Another blogger stirred up a predictable argument with his assessment of “Climategate.” I waited for the inevitable bomb-tossing to ensue before commenting. But I think it’s worth making those comments a blog posting of my own. I think they could lead to a civil discussion of how scientists should act when dealing with politically sensitive topics. Care to chime in? Here’s what I wrote:
“Climategate” shows that scientists are — Who would’ve thunk it? — human, and they sometimes let their political views get in the way of their scientific objectivity.
After years of political noise from people who have plenty to gain by maintaining the status quo, these scientists were anticipating similar over-reaction from the noise machine. They forgot that in science, the evidence should speak for itself.
They made the same mistake that Mark Fuhrman made in the O.J. Simpson murder investigation. Instead of letting the entire body of evidence speak, they tried to enhance their conclusions. The unfortunate result was loss of credibility, even for the huge body of evidence supporting their interpretation.
That sent critics poring over the details of the IPCC report, which included, as I understand it, a typo that changed 2350 to 2035 in the section about the melting of the Himalayan glaciers. What reasonable scientist could expect those huge glaciers to disappear in less than 3 decades? Now because of the scrutiny, that obvious typo is being construed as a deliberate error.
Fuhrman’s blunder, aided and abetted by errors by prosecutors, introduced enough doubt to get O.J. acquitted, but the civil case went against him and “the real killer” remains a figment of the imagination of O.J. and his friends.
As “jemmybutton” notes, the science has been obscured by this unfortunate misjudgment of the scientists that let politics interfere with the normal process of science.
Considering the consequences of not acting to reduce greenhouse gases, we can’t allow this brouhaha to divert us from taking appropriate political action based on the best scientific evidence available. That evidence is imperfect, but it provides policy-makers more than enough to go on.
9 thoughts on “My take on “Climategate””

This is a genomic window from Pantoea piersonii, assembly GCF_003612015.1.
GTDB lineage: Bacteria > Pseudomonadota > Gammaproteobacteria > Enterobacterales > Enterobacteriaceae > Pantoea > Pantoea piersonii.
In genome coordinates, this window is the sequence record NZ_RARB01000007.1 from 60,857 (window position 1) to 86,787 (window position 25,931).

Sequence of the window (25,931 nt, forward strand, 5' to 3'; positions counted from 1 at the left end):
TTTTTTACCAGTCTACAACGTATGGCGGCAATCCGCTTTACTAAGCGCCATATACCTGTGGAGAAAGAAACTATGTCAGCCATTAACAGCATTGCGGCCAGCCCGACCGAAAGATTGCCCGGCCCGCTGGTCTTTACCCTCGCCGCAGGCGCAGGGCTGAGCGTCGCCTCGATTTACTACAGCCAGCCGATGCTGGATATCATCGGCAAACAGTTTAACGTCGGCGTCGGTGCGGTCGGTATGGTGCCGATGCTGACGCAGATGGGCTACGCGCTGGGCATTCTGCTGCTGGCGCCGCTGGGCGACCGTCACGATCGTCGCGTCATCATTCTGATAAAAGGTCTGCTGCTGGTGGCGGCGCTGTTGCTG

“That evidence is imperfect, but it provides policy-makers more than enough to go on.”
Fred- look into it a bit more – the evidence all contradicts the hypothesis of anthropogenic warming.
Notice the CO2 levels? Notice the temperature?
You can’t reject the fundamental epistemological axiom that cause precedes effect, either – see the historical record of CO2 vs temperature?
Presently you will learn of NASA research showing that CO2 is not a significant factor in climate nor weather but that water vapor is.
Of course, we knew that.
Dave McK states that I should “look into it a bit more.” Try this list of books I’ve been reading and reviewing. (It also includes a few guest reviews.)
That has a lot more credibility than Dave’s unsupported statement that “the evidence all contradicts the hypothesis of anthropogenic warming.” The IPCC report may be imperfect, but it still represents the judgment of the vast majority of climate experts. Anyone Dave will quote — and I presume he will — represents a vocal minority made up mainly of people whose interests lie in supporting the status quo.
My argument is that policy-makers should make their judgments on the body of evidence and ignore the political distortions that abound. They set up the IPCC to avoid being sidetracked by bandwagons (read the organization’s charter). If anything, the IPCC errs on the side of caution, which shows up in their predictions of sea level rise, which do not consider dynamic melting, i.e. more rapid sliding of ice sheets into the ocean due to water underneath, not just melt-water from the surface.
I posted this in the hope that we will discuss how scientists should act when dealing with politically sensitive topics rather than rehashing the tired old arguments about the science.
I have no plans to reply further on the science itself.
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